⑥ After the calculation, the address that corresponds to the requested HD Path will be returned to Wallet or DApp via Samsung Blockchain Keystore SDK.
Sign a transaction by Samsung Blockchain Keystore
The user will now want to make a transaction, such as sending cryptocurrencies, that will require the user to “write” on the ledger. This change needs to be signed by the private key that corresponds to the user’s address, derived from user’s public key. Below is a diagram and explanation for each step.
① Wallet or DApps will make a request to Samsung Blockchain Keystore to sign a transaction. A correctly formatted transaction without the signature part, and HD Path to derive the private key to sign the transaction will be needed.
③ Once Samsung Blockchain Keystore will receives the request to get the public key, it will pass onto the controller to communicate with Trusted App.
④ Trusted App will first parse the transaction, and show critical information on TUI, such as recipient address, amount and fees. After user checks the transaction details, user will confirm it via PIN verification or fingerprint authentication.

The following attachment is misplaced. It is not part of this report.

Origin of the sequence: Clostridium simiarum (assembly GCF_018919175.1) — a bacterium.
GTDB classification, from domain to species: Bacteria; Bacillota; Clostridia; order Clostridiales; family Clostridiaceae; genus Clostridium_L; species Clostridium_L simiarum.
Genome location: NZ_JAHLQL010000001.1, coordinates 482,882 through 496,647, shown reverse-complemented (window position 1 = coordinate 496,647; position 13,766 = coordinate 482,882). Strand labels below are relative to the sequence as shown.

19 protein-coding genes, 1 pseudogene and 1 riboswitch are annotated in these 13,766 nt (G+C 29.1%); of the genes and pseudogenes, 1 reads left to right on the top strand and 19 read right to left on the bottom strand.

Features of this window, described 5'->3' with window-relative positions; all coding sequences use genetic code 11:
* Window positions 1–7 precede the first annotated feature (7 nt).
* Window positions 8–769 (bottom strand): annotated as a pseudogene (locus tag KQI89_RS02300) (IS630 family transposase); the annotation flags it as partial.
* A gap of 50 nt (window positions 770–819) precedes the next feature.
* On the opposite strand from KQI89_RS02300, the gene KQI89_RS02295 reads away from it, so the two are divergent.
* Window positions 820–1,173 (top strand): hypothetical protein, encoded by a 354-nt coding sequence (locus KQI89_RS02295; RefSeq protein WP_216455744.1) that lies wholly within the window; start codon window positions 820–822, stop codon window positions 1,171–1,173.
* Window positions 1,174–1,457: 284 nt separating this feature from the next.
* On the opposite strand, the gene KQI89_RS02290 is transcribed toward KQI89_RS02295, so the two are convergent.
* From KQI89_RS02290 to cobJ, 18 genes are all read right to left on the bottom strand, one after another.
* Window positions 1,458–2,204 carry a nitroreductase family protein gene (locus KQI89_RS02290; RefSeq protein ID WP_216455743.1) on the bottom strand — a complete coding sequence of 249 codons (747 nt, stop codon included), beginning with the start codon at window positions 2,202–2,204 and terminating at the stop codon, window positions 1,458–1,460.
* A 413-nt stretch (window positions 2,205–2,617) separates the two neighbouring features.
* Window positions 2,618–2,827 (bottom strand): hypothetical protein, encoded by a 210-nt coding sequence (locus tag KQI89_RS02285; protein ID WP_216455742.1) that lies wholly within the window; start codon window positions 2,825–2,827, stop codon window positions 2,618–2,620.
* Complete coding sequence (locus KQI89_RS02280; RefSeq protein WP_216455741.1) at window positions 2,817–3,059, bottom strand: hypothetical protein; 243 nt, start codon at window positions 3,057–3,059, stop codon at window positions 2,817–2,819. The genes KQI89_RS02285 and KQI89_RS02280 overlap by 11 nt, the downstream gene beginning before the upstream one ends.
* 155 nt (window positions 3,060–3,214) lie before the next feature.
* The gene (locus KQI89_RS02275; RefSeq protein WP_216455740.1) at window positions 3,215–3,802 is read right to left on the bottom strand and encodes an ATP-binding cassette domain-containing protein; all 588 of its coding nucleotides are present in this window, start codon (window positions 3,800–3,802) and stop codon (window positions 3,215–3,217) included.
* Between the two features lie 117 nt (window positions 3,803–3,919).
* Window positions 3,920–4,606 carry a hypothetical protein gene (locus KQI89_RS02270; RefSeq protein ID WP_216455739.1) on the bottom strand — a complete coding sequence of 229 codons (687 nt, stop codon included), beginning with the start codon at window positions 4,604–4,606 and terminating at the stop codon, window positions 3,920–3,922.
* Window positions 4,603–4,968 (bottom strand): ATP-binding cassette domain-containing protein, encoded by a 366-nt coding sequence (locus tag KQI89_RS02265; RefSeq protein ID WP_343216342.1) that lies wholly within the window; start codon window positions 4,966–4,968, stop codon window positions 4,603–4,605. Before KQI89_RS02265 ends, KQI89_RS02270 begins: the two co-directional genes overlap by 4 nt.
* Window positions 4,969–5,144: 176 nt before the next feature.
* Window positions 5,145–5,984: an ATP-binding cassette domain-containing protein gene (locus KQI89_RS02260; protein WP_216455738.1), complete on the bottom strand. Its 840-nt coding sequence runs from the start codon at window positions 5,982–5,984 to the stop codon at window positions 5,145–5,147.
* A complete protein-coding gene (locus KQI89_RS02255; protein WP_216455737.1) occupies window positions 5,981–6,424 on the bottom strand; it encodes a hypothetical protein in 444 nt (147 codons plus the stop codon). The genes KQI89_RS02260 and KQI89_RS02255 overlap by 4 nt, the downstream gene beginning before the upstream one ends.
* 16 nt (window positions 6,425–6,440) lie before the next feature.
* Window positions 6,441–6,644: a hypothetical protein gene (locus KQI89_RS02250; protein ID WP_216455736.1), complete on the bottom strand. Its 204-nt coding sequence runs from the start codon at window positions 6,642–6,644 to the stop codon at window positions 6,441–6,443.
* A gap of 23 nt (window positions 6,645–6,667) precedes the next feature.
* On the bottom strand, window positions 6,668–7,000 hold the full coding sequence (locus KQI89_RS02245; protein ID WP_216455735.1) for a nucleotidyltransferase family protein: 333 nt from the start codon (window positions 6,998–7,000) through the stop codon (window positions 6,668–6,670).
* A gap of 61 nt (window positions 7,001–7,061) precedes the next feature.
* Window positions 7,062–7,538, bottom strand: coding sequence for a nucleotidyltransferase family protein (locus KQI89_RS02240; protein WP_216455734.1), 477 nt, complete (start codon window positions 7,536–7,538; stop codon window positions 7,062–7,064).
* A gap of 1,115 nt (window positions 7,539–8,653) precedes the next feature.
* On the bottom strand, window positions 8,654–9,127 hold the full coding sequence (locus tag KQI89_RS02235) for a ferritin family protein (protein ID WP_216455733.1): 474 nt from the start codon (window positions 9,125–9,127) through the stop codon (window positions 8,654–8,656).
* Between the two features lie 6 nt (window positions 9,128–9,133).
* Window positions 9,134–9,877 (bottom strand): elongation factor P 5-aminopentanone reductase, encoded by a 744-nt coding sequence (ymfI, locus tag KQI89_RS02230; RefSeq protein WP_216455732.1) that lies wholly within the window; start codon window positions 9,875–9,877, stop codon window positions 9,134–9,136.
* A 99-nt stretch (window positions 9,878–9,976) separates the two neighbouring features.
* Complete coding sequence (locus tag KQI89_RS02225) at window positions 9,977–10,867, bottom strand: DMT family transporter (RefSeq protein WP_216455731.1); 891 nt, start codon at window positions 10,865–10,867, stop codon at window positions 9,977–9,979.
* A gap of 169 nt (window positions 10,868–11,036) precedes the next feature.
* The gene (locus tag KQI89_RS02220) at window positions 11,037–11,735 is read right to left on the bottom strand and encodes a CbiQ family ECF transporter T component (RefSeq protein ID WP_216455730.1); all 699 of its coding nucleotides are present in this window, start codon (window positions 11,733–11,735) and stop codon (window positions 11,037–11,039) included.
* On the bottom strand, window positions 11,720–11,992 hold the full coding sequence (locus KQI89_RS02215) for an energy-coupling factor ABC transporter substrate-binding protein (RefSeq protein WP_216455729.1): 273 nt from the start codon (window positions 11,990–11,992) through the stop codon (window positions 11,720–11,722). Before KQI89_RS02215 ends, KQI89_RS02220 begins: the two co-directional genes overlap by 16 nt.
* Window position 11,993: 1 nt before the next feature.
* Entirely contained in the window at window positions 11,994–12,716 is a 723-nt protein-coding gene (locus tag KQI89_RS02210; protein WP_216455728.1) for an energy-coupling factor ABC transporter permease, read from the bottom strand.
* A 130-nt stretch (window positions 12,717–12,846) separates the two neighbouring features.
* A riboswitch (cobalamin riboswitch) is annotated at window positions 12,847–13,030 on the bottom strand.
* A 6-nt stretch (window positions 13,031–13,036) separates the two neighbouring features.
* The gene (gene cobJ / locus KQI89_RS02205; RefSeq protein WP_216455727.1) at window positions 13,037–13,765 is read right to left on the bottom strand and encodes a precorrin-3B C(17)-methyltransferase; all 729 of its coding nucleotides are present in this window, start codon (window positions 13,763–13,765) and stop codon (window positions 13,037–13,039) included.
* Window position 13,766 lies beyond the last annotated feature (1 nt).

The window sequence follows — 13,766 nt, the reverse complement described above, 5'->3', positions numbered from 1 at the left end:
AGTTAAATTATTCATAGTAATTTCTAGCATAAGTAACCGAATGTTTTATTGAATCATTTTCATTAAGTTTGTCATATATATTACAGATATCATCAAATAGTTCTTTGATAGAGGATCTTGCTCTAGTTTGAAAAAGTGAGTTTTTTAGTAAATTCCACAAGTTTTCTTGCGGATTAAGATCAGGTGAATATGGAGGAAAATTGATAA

⑤ After the user’s confirmation, the safely stored Root Seed will now be used to derive the private key that corresponds to the HD Path that was passed with the transaction request. Then the Trusted Application will sign the transaction with the derived private key. Likewise, these are all executed in Trusted Execution Environment.
⑥ The signed transaction will be returned to Samsung Blockchain Keystore app.
⑦ Samsung Blockchain Keystore app will return the signed transaction to Wallet/DApp via Samsung Blockchain Keystore SDK and Wallet/DApps can now submit the signed transaction to the blockchain network.
More details on the BIP-32, BIP-39 and BIP-44 can be found in the following links.
BIP-39: Mnemonic Code for generating deterministic keys
BIP-44: Multi-Account Hierarchy for Deterministic Wallets
SLIP-44: Registered coin types for BIP-0044